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Review: the 2014 Smart ForTwo

November 21, 2014

Nobody does city cars like Smart – and at the top of the Smart cars range we find the Smart ForTwo. The car claims a list of prizes and awards that borders on ridiculous – including being voted best Microcar by Auto, Motor and Sport magazine for five years running, as well as being the only car that has ever been added to the collection of the Museum of Modern Art (MoMA) while still in production.

On top of that, its diesel version (the Cdi) boasts the lowest CO2 emissions for an internal combustion engine in car history. Add all this to the very reasonable price tag and you’ve got yourself a very popular little Smart car. The third generation of the dinky little two-seater was revealed in July 2014 – and today we’re taking a look inside the all-new Smart car.

Original image by Robert Basic

Original image by Robert Basic

Design

As always, the new Smart ForTwo is made to be as compact as possible, perfect for manoeuvring in busy cities. You won’t be moving your couch with this little smart car, but it does boast the smallest turning circle of any car on the market right now; only 6.95m, meaning you could even turn this bad boy around in a garden shed. A slightly higher bonnet gives the car a more conventional aesthetic and is less boxy than previous versions of the ForTwo. It’s a little wider, while remaining the same length, giving both driver and passenger more space to play with – all while staying as nimble as ever. The trademark contrasting two colour body scheme comes in over 40 different combinations and extends to the interior too; you have plenty of bright fabrics to choose from for seats and dash.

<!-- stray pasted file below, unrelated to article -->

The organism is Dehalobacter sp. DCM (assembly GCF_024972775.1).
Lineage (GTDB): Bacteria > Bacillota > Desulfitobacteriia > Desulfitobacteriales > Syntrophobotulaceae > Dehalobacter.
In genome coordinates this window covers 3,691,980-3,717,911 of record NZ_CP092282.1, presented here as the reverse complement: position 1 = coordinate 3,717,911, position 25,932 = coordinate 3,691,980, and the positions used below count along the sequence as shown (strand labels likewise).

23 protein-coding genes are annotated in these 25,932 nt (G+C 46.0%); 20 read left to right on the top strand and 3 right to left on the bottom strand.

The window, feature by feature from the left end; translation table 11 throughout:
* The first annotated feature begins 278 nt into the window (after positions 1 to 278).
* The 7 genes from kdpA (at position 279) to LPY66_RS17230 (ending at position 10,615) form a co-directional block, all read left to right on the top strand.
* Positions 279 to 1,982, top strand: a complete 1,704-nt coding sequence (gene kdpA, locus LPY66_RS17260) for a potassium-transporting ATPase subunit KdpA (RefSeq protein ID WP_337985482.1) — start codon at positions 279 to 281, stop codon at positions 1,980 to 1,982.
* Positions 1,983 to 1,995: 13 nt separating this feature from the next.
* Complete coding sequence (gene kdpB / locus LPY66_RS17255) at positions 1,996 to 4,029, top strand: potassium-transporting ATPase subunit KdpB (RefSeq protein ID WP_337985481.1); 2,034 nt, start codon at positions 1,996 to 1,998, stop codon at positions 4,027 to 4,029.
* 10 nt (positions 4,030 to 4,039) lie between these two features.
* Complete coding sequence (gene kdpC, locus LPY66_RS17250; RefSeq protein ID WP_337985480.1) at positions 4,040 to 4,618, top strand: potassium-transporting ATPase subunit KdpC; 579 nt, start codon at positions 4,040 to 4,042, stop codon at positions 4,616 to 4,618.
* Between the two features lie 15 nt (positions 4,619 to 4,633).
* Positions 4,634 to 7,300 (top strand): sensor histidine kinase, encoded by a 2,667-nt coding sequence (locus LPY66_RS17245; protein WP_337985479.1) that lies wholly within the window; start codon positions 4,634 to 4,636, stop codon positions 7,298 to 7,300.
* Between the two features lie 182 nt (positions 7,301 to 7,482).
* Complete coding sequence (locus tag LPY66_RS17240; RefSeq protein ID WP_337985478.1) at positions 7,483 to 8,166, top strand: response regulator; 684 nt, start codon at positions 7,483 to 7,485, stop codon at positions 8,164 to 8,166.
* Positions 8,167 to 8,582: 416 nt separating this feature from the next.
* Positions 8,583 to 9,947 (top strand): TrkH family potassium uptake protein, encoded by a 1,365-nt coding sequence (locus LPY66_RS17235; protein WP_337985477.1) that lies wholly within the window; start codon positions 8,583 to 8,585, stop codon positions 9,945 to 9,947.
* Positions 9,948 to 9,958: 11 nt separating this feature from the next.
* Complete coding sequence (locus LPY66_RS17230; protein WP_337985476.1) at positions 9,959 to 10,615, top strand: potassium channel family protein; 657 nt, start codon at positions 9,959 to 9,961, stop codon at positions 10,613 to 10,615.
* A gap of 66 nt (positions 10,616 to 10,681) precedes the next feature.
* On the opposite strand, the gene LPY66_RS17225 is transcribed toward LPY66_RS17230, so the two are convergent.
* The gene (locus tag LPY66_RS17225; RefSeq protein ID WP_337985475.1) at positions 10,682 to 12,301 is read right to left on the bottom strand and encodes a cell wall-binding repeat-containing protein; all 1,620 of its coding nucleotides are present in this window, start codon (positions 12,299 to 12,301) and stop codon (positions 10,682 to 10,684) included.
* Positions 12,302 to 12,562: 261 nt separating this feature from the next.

Performance

Apparently Smart car designer Michael Gebhart got those letters we sent him and successfully improved on the two major issues that plagued the previous Smart ForTwo – the bumpy ride on rough surfaces and the clunky gears. A new chassis with a better suspension means we won’t be bouncing around on rough roads anymore, and even jumping a curb has been significantly softened. The new 5-speed manual gearbox combined with the 89bhp 1.0litre engine make for a very smooth getaway – but this is, after all, a city car at heart. So speed may not be this Smart car’s forte, but why should it be?

Features

Even at the entry level, the new Smart ForTwo offers a host of sexy features. The standard kit for the little Smart car comes with cruise-control, climate control, alloys and a 3.5 inch colour screen with an exceptionally user-friendly menu system. An optional 7 inch nav screen is available – as well as a ton of extra options depending on which equipment line you choose: Passion, Prime or Proxy.

If you’re looking to buy a Smart car of your own, look no further than the new Smart ForTwo.  It’s reliable, very safe (almost as safe as a Mercedes C-Class in case of a front collision, in fact) and super cheap to run and maintain. The price for an entry level Smart ForTwo Passion starts at £11,125 – and if you need some help financing your new Smart car, check out our dedicated Smart Car Finance page – or check out our online car loan calculator to get an instant quote.

About The Author

Jon Le Roux is co-founder and company director of The Car Loan Warehouse. Being a mad engineering and motorsport enthusiast, I spend more hours than is healthy, watching, reading or talking about cars, boats, motorbikes…..basically anything with an engine.